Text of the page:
“Oh no, I can tell you’re upset.” He shook the coffee off his own hands, making her realize he’d burned himself as well. “Let me pay for your dry -cleaning, at least.”
“No, don’t be silly,” she said, edging away from him, which wasn’t easy to do because of the crowd. Most people were ignoring them, but a few watched with open curiosity, waiting to see her response. Darby gulped back her frustration, mostly because she didn’t want to make a scene, but also because the man was cute and remorseful—a little like a puppy who knows his paws are too big.
“How about I buy you lunch?” he said.
Darby glanced at the board, noting that Benjamin’s flight had been delayed another hour. “Okay,” she agreed, tempted by a free lunch…and the handsome man.
His smile transformed him. He was actually much better looking than she’d originally thought. Maybe even a close match to Benjamin. Not that looks mattered. She didn’t love Benjamin for his (stunning) appearance. Looks had nothing to do with their almost instant and incurable attraction.
“I’m waiting for my boyfriend’s delayed flight,” Darby told the blouse-destroying stranger, just so he would know he didn’t stand a chance with her because her heart was pledged elsewhere to another, much less, clumsy man. This was just a free lunch.
He looked at his watch, an intricate timepiece on a leather band. He had strong, thick wrists covered with blond nearly transparent blond hair. Darby shivered again. She hated when men had dark gorilla fuzz, and she tried to recall Benjamin’s arms, but couldn’t. This bothered her.
“My sister’s flight is also late,” the man said as he guided her into a nearby restaurant, separated from the airport’s concourse by a fountain running down a glass wall and spilling into a black marble ledge. The water garbled happily, it’s sound masking the airport’s bustle. The scent of barbequing steak wafted through the air.
“Weird, right? I mean, it’s August and sunny and warm.” Darby glanced around at the linen-clad tables and glass and chrome decor. It was hard to believe that just a watery partition separated the restaurant from the noise and chaos of the rest of the airport.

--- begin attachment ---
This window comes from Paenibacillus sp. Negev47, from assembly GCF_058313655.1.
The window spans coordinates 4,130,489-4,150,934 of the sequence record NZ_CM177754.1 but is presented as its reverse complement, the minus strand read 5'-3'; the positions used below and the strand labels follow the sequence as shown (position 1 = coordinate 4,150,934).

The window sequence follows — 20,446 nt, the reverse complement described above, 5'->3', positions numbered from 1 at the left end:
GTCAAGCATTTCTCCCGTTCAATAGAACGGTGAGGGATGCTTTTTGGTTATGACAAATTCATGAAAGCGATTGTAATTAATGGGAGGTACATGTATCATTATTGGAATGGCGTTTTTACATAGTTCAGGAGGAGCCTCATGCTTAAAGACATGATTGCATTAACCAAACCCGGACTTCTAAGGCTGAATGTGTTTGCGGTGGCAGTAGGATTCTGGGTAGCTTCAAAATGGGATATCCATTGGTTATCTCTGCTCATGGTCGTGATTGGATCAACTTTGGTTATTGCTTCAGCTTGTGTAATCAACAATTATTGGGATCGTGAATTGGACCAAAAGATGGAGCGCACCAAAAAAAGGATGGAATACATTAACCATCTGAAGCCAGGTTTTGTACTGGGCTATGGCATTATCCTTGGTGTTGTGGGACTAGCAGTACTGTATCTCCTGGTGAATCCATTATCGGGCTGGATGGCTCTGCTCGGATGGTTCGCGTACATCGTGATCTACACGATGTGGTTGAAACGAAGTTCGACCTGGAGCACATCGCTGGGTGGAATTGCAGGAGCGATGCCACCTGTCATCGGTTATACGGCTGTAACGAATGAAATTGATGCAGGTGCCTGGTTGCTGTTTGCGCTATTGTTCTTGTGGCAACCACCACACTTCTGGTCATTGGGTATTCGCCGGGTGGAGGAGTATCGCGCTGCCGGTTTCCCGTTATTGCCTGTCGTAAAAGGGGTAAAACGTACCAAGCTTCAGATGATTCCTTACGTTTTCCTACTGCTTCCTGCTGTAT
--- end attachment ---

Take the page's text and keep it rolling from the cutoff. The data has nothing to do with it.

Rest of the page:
“Not all delays are weather-related. I’m Chad George, by the way,” he said, sticking out his hand.
“Darby Elliot,” she replied, liking his strong grip.
A waitress name Kayla led them to a table overlooking the tarmac. They passed a window to the open kitchen where men and women in white coats and tall ballooned hats grilled a variety of meat over open flames. The smell made Darby’s mouth water. She hadn’t realized how hungry she was.
“What do you do, Darby Elliot, when you’re not waiting for boyfriends in the airport?” Chad asked once they were seated.
“I’m an accountant,” she said, unfolding the linen napkin and placing it on her lap.
He leaned back. “Really?”
“Why do you look so surprised?” Darby fussed with her napkin, slightly miffed because his response was typical. Most people had the same reaction when she said she was an accountant, and it bothered her that no one seemed to take her seriously. Being the youngest in a family of seven kids didn’t help. But she was used to her family’s dismissal and had grown to expect it. She didn’t like it from strangers.
“You just don’t look like an accountant.”
Darby sat a little straighter, trying to add inches to her five-foot-three frame. “And what do you think accountants should look like?”
“Well, for one thing, they don’t wear strappy red sandals and New Occult jeans.”
“Maybe not to work.”
“Although they might wear silk blouses. Just not with big brown stains on them.”
Darby didn’t mean to scowl, but she couldn’t help it. She picked up a menu to hide her expression. “I’m actually freaky good with numbers.”
He lifted a skeptical eyebrow. “Really?”
She lowered the menu. “Yeah. Go ahead, test me.”
“Okay, what’s three-thousand and forty-nine divided by sixty-three?”
He typed the math problem onto the calculator app on his phone. “You’re right. Amazing.”
She shrugged and went back to studying the menu. After a moment, she settled on a shrimp salad. “What do you do?”
“I’m a teacher at a small private school.”
This surprised and concerned her because teacher’s salaries usually didn’t stretch to cover fancy airport restaurants. “That’s noble,” she said. “It must be really rewarding.” Just not financially. She quickly changed her mind about the shrimp salad and selected a cup of soup.
“Sometimes,” he said with a smirk.
Kayla the waitress came to take their orders, and Chad surprised Darby by asking for the steak. Her gaze wandered to the chefs in the kitchen and she wondered if the steak would taste as good as it smelled.
“Are you sure you just want soup?” he asked.
She nodded, even though she wasn’t quite so sure anymore. After all, the sun glinting off the airplanes told her that it had to be warm outside away from the air conditioning. The thermometer had been pushing toward eighty when she’d been in her car and that was before it was even noon.
“I love tomato soup,” she said. “I practically lived on it when I was in London.” Where it was cold and dreary most of the year.